“I’m just not sure how much longer we’re going to be able to do this at this rate,” Jane Hyde said.

Priority for the winter is more fencing and to construct a barn — both of which are going to put a financial crunch on the Goat Rescue’s already dwindling budget.

Homes are also needed for goats. The Hydes interview applicants and screen properties so people without a fence or ability to provide clean food and water and shelter need not apply. None of the goats are for breeding purposes.

“Because of their ability to clear land we’d have people all the time call for a goat, but they didn’t have a fence and no idea how to take care of it,” Jane Hyde said. “We want to ensure the goats will have happy homes for a long time, not that they’ll be back with us in a few weeks.”

Home, for the Hydes, is now where the herd is. The television that sits in the Hyde’s living room is rarely turned on because they spend so much time in the pasture.

The goats have given Jim Hyde a new consciousness.

“When I’m out helping the herd, I try to flow and move as if I was part of the herd,” he said. “Sometimes I’m amazed that they allow me to be a part of their herd, because that’s really what they’re doing.”

Hyde says as much as he is humbled by the goats allowing him to intermingle with them, he knows they know their dependence on him.

“I’ve become a helper to them, but they realize that they wouldn’t exist without them recognizing their dependence on me,” he said.

In addition to maintaining the health and happiness of their own herd, the Hydes keep tabs on the goat population all over Whidbey — healthy goats and not. They also correspond to e-mails from people and groups around the world who have questions about goats.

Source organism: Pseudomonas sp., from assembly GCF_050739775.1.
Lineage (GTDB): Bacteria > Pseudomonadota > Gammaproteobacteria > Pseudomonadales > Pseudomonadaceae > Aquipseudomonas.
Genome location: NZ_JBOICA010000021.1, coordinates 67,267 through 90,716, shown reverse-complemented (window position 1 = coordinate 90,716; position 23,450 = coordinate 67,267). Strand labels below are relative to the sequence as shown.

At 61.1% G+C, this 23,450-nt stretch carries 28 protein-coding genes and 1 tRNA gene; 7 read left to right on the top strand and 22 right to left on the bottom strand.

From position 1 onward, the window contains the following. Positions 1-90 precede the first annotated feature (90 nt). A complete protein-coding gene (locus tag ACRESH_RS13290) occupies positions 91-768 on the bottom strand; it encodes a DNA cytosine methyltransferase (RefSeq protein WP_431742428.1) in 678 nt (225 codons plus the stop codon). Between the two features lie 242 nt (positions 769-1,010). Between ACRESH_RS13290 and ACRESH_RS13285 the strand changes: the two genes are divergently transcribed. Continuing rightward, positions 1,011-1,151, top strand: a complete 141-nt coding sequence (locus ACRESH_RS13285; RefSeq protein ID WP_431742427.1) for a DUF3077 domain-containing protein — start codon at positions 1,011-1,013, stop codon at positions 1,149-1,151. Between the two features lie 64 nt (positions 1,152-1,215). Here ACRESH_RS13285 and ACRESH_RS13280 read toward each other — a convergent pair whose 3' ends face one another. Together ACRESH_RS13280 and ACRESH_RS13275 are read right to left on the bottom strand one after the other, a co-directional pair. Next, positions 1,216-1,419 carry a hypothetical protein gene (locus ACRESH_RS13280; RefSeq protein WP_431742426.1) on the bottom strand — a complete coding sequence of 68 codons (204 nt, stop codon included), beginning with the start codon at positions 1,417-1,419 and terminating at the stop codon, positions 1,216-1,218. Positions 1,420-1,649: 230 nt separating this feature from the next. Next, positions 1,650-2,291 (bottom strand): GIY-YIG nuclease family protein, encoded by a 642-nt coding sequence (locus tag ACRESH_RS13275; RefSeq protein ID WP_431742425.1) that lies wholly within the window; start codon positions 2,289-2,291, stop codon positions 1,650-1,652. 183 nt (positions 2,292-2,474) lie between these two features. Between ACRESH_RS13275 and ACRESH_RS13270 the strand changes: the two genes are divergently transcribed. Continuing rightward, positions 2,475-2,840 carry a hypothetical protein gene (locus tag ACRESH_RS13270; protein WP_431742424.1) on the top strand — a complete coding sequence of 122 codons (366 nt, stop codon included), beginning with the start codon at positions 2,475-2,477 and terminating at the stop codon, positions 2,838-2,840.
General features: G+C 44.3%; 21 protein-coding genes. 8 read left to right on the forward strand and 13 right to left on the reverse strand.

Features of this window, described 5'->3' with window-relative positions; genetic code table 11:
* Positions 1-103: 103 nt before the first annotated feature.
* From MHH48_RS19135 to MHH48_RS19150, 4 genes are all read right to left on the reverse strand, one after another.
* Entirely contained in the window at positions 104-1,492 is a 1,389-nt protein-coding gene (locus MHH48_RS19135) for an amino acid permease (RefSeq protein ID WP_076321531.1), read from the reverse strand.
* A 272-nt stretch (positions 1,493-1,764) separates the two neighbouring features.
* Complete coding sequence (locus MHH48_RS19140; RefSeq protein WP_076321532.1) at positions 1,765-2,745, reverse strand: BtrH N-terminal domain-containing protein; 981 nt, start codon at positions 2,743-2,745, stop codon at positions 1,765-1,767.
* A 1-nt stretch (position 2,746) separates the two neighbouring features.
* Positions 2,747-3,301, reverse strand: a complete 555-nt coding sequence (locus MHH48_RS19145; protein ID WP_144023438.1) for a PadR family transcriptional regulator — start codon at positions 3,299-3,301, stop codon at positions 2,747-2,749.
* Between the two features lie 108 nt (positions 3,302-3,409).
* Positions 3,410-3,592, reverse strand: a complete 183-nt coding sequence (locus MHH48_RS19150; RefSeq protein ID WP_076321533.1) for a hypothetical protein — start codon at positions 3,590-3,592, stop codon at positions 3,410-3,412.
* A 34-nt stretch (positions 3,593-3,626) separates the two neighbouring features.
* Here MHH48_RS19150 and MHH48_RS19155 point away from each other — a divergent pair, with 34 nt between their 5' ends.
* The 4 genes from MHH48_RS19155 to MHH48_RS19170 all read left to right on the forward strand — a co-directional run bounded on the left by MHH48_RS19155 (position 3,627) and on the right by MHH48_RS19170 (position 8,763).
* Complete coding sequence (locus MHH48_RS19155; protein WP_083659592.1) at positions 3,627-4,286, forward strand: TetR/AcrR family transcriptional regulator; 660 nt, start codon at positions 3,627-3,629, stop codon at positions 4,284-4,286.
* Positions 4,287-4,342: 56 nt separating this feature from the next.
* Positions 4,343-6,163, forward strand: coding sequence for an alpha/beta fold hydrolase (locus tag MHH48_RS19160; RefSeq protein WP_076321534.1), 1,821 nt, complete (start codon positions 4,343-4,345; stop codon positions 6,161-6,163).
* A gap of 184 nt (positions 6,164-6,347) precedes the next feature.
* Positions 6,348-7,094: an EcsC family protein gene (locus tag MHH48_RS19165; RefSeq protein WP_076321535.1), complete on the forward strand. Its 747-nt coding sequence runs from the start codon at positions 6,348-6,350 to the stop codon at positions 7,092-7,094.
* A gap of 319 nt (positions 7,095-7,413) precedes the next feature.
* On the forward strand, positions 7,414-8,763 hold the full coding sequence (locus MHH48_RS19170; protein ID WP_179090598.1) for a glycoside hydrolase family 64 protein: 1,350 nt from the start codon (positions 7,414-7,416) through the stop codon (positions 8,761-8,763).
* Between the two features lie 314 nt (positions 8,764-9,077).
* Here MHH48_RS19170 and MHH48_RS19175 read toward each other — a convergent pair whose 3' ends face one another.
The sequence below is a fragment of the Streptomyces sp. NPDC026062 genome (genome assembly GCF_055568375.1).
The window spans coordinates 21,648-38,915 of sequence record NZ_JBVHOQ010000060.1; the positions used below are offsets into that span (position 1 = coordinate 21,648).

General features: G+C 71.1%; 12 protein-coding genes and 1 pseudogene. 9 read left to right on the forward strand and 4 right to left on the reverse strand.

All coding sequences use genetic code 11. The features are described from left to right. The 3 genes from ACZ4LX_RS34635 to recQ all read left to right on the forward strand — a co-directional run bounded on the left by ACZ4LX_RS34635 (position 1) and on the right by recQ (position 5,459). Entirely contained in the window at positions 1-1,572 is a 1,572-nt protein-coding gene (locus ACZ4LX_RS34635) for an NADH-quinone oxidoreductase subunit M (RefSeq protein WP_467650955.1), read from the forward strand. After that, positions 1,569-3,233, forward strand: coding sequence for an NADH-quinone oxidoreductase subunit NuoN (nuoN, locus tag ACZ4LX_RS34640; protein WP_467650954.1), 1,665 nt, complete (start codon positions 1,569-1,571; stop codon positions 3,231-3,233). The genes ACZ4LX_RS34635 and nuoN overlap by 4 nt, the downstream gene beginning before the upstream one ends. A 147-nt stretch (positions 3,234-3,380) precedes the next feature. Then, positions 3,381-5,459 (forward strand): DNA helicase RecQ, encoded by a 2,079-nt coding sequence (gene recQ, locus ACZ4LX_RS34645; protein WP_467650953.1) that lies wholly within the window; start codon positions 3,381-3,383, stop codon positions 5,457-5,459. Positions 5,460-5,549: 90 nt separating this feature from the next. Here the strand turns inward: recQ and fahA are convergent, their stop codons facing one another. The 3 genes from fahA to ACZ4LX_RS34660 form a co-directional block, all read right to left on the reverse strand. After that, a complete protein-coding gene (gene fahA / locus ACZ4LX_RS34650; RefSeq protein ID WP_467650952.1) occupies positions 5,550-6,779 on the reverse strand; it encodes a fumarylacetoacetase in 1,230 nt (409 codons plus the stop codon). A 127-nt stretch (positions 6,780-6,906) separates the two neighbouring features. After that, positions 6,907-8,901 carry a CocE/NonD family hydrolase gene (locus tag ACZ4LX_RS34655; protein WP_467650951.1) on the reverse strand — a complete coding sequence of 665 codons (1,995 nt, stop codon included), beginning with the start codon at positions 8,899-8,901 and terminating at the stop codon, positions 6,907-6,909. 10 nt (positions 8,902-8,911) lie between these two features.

In looking at the goat population on Whidbey — of which there is a great number they said — overbreeding appears to be an issue the island will have to soon face.

“Come this spring alone there will be kids people aren’t prepared to take care of,” she said.

Jean Favini, co-founder of Oasis for Animals, said the Hydes are a welcome addition to a small group of animal welfare groups on Whidbey that are already stretched.

“There is always help offered to organizations for people but animal organizations are often neglected and ignored,” Favini said. “To be able to add another resource and area of expertise is always desperately in need.”

If people have a goat question — give the Hydes a call. One of their key missions is keeping goats in the homes they already have and will take the time to answer queries about everything from hooves to behavior issues.

“Goats are uniquely maligned and ignored animals,” Jim Hyde said. “But they are fun, entertaining, happy creatures that all have individual personalities and are very rewarding to have as pets.”